For most of the last year I’ve been reading every book written by, about, or for Chicanas that I could get my hands on. I’ve been doing a Master’s Degree at Oxford and had chosen Chicana Writers as the subject of my thesis. I turned in that thesis at three in the morning last Tuesday, bleary-eyed, tired, grumpy, delighted. My husband says he’s looking forward to me being a nice person again, but I told him not to take any bets.
So, having just spent a year reading and writing about the contested lives and stories of Chicana writers, I’m going to summarize my research for you, in about one thousand words. First, let’s you and me get in my time machine. . . . Suddenly we are in a world in which the Mexican-American border is being nationally debated, the Mexican-American people are being treated as second-class citizens, are punished for speaking Spanish, for teaching Mexican-American history and culture, and they are being encouraged by their government to “self-deport,” though most have been living in the same towns and cities for generations. Oh, those crazy olden days! Seriously, I’m talking about the year 1848, at the end of the Mexican-American war, when the US annexed one-third of Mexico.
Now, let’s you and me take my time machine about hundred years forward. Mexican-Americans are still struggling for equality and human rights, so many of them organize protests, boycotts, and other kinds of community action. The term, “Chicano,” which had previously been used as a derogatory word, gets reappropriated by these activists as a term of cultural pride and political unity. It is out of this social moment that Chicano Literature emerges. However, Chicano Literature, as well as the Chicano movement, is dominated by male voices and male stories which marginalizes both the labor and the rights of women.
It is out of this long and complex history that Chicana Feminism and Chicana Literature is created. Chicana writers were writing not just against ethnic and economic oppression, as their male counterparts were, but also against gendered oppression within their own communities. This boom of Chicana Feminist writing dates from the mid-1980s to the 1990s, and was driven by a desire to shed light on the two-fold injustice Chicanas faced. The most notable Chicana Feminist writers that emerged out of this movement are Gloria Anzaldúa, Cherríe Moraga, and Sandra Cisneros—the last of whom is scheduled to receive the National Medal of Arts from President Obama in just a few days.
Let’s you and me get back into my time machine to travel to the present day. Mexican-Americans are being villainized, the Spanish language is being eliminated from public spaces, and the teaching of Mexican-American history and culture is considered to be a transgressive act. Just a few years ago Tucson Unified School District (which I was enrolled in for twelve years) effectively banned nearly one-hundred books by and about Mexican-Americans and forbade the teaching of Mexican-American history and culture.
As you might expect, this marginalization and oppression has prompted a renewal of Mexican-American activism and political engagement, though not always under the Chicano/a banner. Many new and old organizations have taken up the fight for equality and visibility and many non-fiction writers, politicians, visual artists, and performers have used their words and their art to demand political and social reforms. But, what about the fiction writers?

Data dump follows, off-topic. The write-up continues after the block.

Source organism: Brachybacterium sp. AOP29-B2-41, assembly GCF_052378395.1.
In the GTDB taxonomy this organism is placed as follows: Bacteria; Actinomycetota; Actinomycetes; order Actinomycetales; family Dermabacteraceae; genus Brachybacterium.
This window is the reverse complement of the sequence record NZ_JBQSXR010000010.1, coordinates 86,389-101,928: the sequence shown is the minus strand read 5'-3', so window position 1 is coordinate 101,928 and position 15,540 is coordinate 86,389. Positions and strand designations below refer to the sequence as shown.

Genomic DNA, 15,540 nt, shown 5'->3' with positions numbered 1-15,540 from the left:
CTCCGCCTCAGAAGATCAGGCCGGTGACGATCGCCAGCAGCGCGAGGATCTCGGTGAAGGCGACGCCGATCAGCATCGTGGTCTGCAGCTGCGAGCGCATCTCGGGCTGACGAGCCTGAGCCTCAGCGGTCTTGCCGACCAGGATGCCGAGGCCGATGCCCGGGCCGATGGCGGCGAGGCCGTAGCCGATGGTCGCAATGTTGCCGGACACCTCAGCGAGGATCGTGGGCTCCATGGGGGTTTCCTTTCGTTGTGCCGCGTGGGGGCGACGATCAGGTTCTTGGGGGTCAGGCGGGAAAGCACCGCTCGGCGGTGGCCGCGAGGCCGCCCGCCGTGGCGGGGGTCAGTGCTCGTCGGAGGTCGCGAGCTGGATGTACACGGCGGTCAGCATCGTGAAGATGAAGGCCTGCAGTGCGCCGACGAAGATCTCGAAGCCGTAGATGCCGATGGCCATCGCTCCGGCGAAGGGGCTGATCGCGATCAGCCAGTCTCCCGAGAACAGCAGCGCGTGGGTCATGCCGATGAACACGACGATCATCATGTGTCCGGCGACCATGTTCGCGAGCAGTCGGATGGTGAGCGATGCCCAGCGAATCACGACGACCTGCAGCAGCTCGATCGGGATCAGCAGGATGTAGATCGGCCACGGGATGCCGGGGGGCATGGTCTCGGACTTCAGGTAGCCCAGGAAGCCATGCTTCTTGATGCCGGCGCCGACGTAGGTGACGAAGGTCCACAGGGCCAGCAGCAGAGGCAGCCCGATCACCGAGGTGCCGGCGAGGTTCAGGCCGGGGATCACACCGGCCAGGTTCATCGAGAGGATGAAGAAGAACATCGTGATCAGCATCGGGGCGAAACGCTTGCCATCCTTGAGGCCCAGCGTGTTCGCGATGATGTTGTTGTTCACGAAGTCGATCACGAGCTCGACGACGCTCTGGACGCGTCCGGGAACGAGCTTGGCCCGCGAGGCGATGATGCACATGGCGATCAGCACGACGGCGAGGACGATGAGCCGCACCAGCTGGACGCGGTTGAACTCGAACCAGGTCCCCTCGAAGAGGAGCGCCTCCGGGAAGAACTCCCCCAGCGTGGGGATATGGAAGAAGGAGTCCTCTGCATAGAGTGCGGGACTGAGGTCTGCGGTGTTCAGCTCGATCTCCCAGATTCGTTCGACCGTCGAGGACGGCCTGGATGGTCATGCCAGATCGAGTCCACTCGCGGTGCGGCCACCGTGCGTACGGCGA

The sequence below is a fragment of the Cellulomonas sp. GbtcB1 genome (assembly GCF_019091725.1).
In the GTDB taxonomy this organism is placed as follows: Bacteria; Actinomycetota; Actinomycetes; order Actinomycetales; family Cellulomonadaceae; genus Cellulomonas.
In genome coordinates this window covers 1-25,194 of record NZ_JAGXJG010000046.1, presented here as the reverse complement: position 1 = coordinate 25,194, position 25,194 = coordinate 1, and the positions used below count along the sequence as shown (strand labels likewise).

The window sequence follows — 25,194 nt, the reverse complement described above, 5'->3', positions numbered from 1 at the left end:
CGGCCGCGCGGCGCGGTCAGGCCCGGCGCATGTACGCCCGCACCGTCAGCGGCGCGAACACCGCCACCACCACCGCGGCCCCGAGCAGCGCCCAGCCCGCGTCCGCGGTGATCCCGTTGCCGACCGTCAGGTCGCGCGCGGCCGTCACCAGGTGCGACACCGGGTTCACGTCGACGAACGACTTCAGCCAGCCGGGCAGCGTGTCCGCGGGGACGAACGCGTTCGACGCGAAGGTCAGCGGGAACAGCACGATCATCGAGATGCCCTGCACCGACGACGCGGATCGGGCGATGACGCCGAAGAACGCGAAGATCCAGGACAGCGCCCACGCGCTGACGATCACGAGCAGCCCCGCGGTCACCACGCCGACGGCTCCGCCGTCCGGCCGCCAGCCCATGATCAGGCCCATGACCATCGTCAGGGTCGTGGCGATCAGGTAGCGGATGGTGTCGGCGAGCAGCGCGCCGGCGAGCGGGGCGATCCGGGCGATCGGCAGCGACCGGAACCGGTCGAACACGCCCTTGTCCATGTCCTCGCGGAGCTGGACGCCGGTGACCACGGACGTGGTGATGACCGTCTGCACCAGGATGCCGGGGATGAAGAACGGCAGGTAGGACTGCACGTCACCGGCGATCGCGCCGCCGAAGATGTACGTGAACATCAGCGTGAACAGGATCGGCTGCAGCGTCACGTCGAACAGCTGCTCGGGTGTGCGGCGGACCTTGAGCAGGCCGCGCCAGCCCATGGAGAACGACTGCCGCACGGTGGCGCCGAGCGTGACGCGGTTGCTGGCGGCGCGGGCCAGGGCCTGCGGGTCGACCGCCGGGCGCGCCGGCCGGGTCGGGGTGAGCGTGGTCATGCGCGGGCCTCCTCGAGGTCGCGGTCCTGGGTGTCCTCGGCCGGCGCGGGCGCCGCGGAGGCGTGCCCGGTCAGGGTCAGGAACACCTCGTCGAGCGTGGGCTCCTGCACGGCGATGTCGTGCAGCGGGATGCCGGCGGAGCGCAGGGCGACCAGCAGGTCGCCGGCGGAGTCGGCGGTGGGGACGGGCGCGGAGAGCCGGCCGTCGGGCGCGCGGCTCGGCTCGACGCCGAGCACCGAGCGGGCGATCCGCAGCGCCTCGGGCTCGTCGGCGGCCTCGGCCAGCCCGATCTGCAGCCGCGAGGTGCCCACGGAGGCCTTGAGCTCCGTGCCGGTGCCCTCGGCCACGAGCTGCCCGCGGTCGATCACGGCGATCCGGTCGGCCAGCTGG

Though there are a handful of Mexican-American male writers whose themes include equal rights and social justice, there are very few whose worldview also encompasses feminism—one notable exception is Luís Alberto Urrea. There are many Mexican-American men whose writing not only replicates the marginalization of Latinas, but seems to re-inscribe it. Over this past year I have read so many story collections by American Latino writers whose characterizations of Latinas rely almost exclusively on breast size, hip width, nail length, and lipstick color. Latina characters are almost always first introduced by some measure of fecundity, like roundness of butt or number of children, then they are oriented to the kitchen—either in it or on their way back to it. Latina’s are rarely portrayed as having expertise outside of the domestic realm, or as having stories outside of romantic entanglements.
So, where are the Mexican-American Feminist writers? We still have Sandra Cisneros, Cherríe Moraga, and Anna Castillo, and I was delighted when I discovered the new collection, Night at the Fiestas by Kristen Valdez Quade, which has a variety of wonderfully flawed non-sex-object Latinas. There is also a great YA author, Pam Muñoz Ryan, whose book Esparanza Rising won several awards. But where are the other books? Where are the other feminist Mexican-American fiction writers?
I know this seems like incredibly specific criteria, but if you take into account that, according to the US Census, the Hispanic population in the US is close to eighteen percent, and over half of those are specifically of Mexican descent, then the fact that the number of female Mexican-American fiction authors is still in the low tens becomes astounding. All else being equal Mexican-American women should be the authors of approximately one out of every twenty books published by a US author—but that is far from the case. Maybe the books aren’t being written at all, or maybe they just aren’t being selected for publication. Certainly, the problem is complex.
In the end, however, the simple truth is that if Mexican-American women fiction writers are rarely published, then stories with complex Mexican-American women will rarely be told.